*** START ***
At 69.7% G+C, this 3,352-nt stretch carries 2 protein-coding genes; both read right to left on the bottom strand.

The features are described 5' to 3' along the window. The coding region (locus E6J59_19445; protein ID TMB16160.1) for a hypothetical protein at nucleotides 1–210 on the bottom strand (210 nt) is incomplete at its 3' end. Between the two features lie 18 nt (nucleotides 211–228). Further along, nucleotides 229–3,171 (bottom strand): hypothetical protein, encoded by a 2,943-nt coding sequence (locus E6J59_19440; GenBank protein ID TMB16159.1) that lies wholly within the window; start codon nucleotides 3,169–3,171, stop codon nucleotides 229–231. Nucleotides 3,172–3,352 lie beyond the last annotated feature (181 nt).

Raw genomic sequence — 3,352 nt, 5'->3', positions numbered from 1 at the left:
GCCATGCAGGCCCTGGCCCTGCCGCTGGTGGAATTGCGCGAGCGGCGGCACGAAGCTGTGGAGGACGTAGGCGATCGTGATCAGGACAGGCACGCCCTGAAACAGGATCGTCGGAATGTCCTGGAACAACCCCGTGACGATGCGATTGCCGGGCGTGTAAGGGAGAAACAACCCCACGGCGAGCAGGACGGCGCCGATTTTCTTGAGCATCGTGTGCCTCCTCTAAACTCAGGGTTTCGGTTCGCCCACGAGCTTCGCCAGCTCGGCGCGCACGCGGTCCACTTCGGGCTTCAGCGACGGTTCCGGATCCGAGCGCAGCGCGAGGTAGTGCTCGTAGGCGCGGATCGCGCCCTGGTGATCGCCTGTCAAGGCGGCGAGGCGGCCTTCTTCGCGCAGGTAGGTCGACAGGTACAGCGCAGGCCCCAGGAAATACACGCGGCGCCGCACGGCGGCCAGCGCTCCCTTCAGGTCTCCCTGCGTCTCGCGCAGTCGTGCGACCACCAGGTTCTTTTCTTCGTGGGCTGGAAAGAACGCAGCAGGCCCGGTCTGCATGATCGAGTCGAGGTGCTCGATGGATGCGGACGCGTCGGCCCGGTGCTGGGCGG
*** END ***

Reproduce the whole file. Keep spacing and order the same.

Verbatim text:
At 69.7% G+C, this 3,352-nt stretch carries 2 protein-coding genes; both read right to left on the bottom strand.

The features are described 5' to 3' along the window. The coding region (locus E6J59_19445; protein ID TMB16160.1) for a hypothetical protein at nucleotides 1–210 on the bottom strand (210 nt) is incomplete at its 3' end. Between the two features lie 18 nt (nucleotides 211–228). Further along, nucleotides 229–3,171 (bottom strand): hypothetical protein, encoded by a 2,943-nt coding sequence (locus E6J59_19440; GenBank protein ID TMB16159.1) that lies wholly within the window; start codon nucleotides 3,169–3,171, stop codon nucleotides 229–231. Nucleotides 3,172–3,352 lie beyond the last annotated feature (181 nt).

Raw genomic sequence — 3,352 nt, 5'->3', positions numbered from 1 at the left:
GCCATGCAGGCCCTGGCCCTGCCGCTGGTGGAATTGCGCGAGCGGCGGCACGAAGCTGTGGAGGACGTAGGCGATCGTGATCAGGACAGGCACGCCCTGAAACAGGATCGTCGGAATGTCCTGGAACAACCCCGTGACGATGCGATTGCCGGGCGTGTAAGGGAGAAACAACCCCACGGCGAGCAGGACGGCGCCGATTTTCTTGAGCATCGTGTGCCTCCTCTAAACTCAGGGTTTCGGTTCGCCCACGAGCTTCGCCAGCTCGGCGCGCACGCGGTCCACTTCGGGCTTCAGCGACGGTTCCGGATCCGAGCGCAGCGCGAGGTAGTGCTCGTAGGCGCGGATCGCGCCCTGGTGATCGCCTGTCAAGGCGGCGAGGCGGCCTTCTTCGCGCAGGTAGGTCGACAGGTACAGCGCAGGCCCCAGGAAATACACGCGGCGCCGCACGGCGGCCAGCGCTCCCTTCAGGTCTCCCTGCGTCTCGCGCAGTCGTGCGACCACCAGGTTCTTTTCTTCGTGGGCTGGAAAGAACGCAGCAGGCCCGGTCTGCATGATCGAGTCGAGGTGCTCGATGGATGCGGACGCGTCGGCCCGGTGCTGGGCGG